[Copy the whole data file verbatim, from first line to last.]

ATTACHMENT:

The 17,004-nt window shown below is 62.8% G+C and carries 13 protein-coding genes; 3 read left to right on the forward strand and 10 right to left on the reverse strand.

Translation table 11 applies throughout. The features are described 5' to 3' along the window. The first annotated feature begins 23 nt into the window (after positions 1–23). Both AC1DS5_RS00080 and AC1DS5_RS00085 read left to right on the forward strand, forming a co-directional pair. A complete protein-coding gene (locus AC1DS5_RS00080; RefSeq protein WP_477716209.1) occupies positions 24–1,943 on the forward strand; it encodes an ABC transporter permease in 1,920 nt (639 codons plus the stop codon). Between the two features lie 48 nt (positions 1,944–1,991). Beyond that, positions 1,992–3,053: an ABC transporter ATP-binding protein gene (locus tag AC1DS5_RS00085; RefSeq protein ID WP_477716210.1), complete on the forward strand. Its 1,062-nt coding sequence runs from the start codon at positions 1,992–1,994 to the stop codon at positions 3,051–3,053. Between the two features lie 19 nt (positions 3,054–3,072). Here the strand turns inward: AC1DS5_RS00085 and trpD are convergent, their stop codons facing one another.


The 17,004-nt window shown below is 62.8% G+C and carries 13 protein-coding genes; 3 read left to right on the forward strand and 10 right to left on the reverse strand.

Translation table 11 applies throughout. The features are described 5' to 3' along the window. The first annotated feature begins 23 nt into the window (after positions 1–23). Both AC1DS5_RS00080 and AC1DS5_RS00085 read left to right on the forward strand, forming a co-directional pair. A complete protein-coding gene (locus AC1DS5_RS00080; RefSeq protein WP_477716209.1) occupies positions 24–1,943 on the forward strand; it encodes an ABC transporter permease in 1,920 nt (639 codons plus the stop codon). Between the two features lie 48 nt (positions 1,944–1,991). Beyond that, positions 1,992–3,053: an ABC transporter ATP-binding protein gene (locus tag AC1DS5_RS00085; RefSeq protein ID WP_477716210.1), complete on the forward strand. Its 1,062-nt coding sequence runs from the start codon at positions 1,992–1,994 to the stop codon at positions 3,051–3,053. Between the two features lie 19 nt (positions 3,054–3,072). Here the strand turns inward: AC1DS5_RS00085 and trpD are convergent, their stop codons facing one another.